By Chris Fellows, Serenity Mobile Observatory
Understanding and observing our nearest celestial neighbor
As I looked through my previous articles and started planning for this week’s installment I realized that I have neglected one of the biggest and brightest objects in the sky, our moon. Well, let’s remedy that this week.
I need to be honest here. Although I find the moon beautiful and endlessly observable, it normally is more of an aggravation than a joy to astrophotographers such as myself. Due to the brightness of the full moon (it is magnitude -12.7), it tends to blot out the thousands of other targets I would typically be shooting. Astrophotography targets are normally in the magnitude 8 to 12 range or even dimmer. Remember, the human eye can only see down to about magnitude 6, so the targets I am hunting are completely invisible to the unaided human eye. Anyway, enough whining. Let’s take a look at the moon.
Like I mentioned in the subtitle, the moon is our closest, non-manmade, celestial neighbor. The average distance to the moon is 382,500 kilometers (237,674.4 miles). The distance varies because the moon travels around Earth in an elliptical not a circular orbit. At perigee, the point at which the moon is closest to Earth, the distance is approximately 360,000 kilometers (223,693.6 miles). At apogee, the point at which the moon is farthest from Earth, the distance is approximately 405,000 kilometers (251,655.3 miles). On astronomical scales this is very close. If the Earth were the size of a standard basketball (about 24 cm or 9.4 inches), the Moon would be about the size of a standard tennis ball (6.7 cm or 2.6 inches) and on average would be about 7.37 meters or 24 feet away from the basketball. Now to put that into perspective, on this scale the sun would be about 2.8 km or 1.75 miles away and be 26 meters or 85 feet across, the size of a very large house. Space is BIG.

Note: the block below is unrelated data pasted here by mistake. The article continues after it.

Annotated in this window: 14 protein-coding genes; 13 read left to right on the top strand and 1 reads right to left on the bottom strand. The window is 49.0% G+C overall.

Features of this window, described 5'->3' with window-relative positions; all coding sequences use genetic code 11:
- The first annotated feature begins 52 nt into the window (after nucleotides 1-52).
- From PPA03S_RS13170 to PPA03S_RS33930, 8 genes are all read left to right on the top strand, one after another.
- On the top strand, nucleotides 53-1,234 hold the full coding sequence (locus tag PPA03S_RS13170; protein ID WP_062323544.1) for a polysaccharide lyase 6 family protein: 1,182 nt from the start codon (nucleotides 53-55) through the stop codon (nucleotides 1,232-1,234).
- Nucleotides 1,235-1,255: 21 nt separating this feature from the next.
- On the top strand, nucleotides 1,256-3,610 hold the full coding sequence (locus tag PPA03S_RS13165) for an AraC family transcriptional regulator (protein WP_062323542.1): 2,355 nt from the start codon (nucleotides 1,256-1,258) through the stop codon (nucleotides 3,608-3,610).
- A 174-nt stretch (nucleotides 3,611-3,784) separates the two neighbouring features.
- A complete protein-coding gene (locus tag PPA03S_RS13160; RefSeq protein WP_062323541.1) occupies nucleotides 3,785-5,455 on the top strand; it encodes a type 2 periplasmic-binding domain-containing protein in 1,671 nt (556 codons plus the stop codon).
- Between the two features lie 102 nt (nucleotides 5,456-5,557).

Another very interesting feature of the moon is its rotation. The moon does rotate but it is what is called tidally locked to the Earth. What this means is that the moon’s rotation is on a 1:1 ratio with its orbit. With each orbit of the earth the moon rotates once, which keeps a single side of the moon always facing the Earth. You often hear people speaking of the “dark side of the moon.” This is completely misleading – the moon has days and nights just like the Earth. The only difference is that a day on the moon lasts 29.5 Earth days, the same amount of time it takes it to orbit the Earth. That is why the moon always looks the same when you observe it – you never get to see half of its surface from the Earth.
Have you ever noticed that the moon sometimes looks huge and sometimes small in the sky? People have many “armchair theories” about why this is. “The moon is at perigee when it looks big.” Or, slightly more sophisticated: “The Earth’s atmosphere magnifies the apparent size of the moon when it is close to the horizon.” Both of these are wrong and the true answer is both surprising and you can test it yourself! The reason the moon looks bigger when it is low in the sky is your brain is lying to you: It is a fantasy, a mirage that you can easily test. Next time you see the moon coming up over the horizon and it looks HUGE, perform this little experiment. Take a dime out of your pocket and while the moon still looks big, low in the sky, hold the dime at arm’s length and cover the moon, it should easily cover the moon. Now wait a few hours until the moon is high in the sky, looks different, eh? Now perform the experiment again. What did you discover? Let me know in the comments section – I would love to hear your feedback on this.